These slow roasted tomatoes and slow cooked until deliciously sweet, meaty and jammy. They're perfect for spooning out onto a nice slice of bread as part of an antipasto spread or appetizer course for either breakfast, lunch or dinner.
My mother in law has been making these tomatoes for years and they've developed a reputation amongst our extended family and friends. Whenever they pop up at an event, everyone fawns over them and the compliments are abundant. I can honestly say everyone who's tried them sings their praises to this day.
What makes these tomatoes special is that they are very different from the preserved tomatoes you can buy at the supermarket. The closest analogue is probably sundried tomatoes, which I personally have found often have a bit of an acrid taste and a chewy, tacky texture.
My MILs slow roasted tomatoes are superbly sweet with a very pronounced tomato flavor and a luscious meaty jammy texture that has a bit of bite but also melts in your mouth.
These are truly a world class delicacy and I tell my MIL all the time that she could easily bottle and sell them if she were ever so inclined.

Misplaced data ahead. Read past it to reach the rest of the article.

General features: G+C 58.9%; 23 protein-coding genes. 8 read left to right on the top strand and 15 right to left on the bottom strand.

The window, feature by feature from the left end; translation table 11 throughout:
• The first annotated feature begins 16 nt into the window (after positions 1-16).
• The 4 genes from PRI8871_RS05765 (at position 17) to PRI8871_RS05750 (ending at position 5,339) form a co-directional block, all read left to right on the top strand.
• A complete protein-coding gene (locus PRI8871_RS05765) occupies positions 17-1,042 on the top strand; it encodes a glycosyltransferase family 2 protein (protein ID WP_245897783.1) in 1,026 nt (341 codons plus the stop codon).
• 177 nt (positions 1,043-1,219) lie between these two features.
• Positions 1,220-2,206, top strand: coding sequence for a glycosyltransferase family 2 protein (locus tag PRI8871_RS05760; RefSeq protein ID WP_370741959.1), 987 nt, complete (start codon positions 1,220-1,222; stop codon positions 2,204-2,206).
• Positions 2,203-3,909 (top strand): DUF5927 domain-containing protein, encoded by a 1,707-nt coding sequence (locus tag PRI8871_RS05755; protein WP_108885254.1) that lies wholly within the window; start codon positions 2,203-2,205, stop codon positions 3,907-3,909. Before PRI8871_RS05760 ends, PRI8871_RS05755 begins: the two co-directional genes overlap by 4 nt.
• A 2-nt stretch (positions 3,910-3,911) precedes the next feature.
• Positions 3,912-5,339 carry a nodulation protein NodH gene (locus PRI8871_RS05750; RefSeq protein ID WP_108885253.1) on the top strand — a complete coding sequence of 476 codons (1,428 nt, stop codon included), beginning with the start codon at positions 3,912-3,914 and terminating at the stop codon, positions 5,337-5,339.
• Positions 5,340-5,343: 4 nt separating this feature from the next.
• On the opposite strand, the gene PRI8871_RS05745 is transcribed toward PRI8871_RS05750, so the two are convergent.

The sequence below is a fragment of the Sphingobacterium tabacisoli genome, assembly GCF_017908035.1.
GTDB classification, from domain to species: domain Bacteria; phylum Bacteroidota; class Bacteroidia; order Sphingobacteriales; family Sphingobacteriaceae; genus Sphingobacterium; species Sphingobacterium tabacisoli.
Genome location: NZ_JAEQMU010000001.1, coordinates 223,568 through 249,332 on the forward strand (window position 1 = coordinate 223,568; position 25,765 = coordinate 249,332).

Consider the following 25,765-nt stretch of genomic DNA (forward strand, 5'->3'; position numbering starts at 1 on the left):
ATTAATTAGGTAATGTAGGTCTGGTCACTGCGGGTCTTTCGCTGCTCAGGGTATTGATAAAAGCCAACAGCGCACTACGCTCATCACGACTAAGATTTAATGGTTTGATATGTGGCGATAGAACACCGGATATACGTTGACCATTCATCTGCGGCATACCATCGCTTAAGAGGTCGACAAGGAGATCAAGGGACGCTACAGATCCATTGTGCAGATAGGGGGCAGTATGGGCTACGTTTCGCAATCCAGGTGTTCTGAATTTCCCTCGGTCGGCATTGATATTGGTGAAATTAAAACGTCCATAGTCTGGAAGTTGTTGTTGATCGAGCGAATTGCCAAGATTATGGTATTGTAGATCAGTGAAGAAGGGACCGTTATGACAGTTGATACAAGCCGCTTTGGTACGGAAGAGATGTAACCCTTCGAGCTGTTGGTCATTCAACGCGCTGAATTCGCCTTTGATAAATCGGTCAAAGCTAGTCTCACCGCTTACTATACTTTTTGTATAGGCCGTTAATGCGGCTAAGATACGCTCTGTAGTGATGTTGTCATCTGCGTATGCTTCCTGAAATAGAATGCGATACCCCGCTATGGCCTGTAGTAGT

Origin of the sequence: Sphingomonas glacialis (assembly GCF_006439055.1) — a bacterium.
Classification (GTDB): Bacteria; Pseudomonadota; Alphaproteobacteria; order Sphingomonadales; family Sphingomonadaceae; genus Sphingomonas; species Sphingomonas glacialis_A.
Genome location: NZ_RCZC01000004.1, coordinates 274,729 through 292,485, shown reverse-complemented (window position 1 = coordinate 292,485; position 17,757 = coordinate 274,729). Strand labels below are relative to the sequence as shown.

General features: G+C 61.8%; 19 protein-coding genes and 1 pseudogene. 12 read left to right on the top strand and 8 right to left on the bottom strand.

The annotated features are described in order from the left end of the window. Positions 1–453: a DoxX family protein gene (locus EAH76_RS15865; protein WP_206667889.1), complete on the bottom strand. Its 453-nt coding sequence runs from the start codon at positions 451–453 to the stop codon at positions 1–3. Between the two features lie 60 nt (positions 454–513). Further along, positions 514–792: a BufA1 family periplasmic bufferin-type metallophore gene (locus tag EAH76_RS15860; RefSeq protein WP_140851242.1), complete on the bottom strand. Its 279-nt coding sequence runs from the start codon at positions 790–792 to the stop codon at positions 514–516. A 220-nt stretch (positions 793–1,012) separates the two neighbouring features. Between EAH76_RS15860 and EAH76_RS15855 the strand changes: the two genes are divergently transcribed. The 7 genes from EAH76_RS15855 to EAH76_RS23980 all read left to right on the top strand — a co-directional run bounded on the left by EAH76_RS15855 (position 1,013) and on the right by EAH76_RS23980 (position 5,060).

Until that day comes, the next best thing for me was to learn how to replicate her recipe and share the process so others can also enjoy these delicious tomatoes.
As is the case with many good recipes passed down by family, this one was transmitted to me not as a precise set of ingredients and directions, but more as a method and general quantities, the precise calibration of which I had to work out on my own through some testing and experimentation.
The magic with these tomatoes is that they're drained and roasted very slowly, which reduces their water content and allows caramelization to happen. I'm a big fan of caramelization and have also shared recipes on caramelized cabbage, caramelized leeks, and caramelized leek pasta (so good!).
I've set out below everything I learned from my MIL and my own process so you can make your own batch at home.
Ingredients for Slow Roasted Tomatoes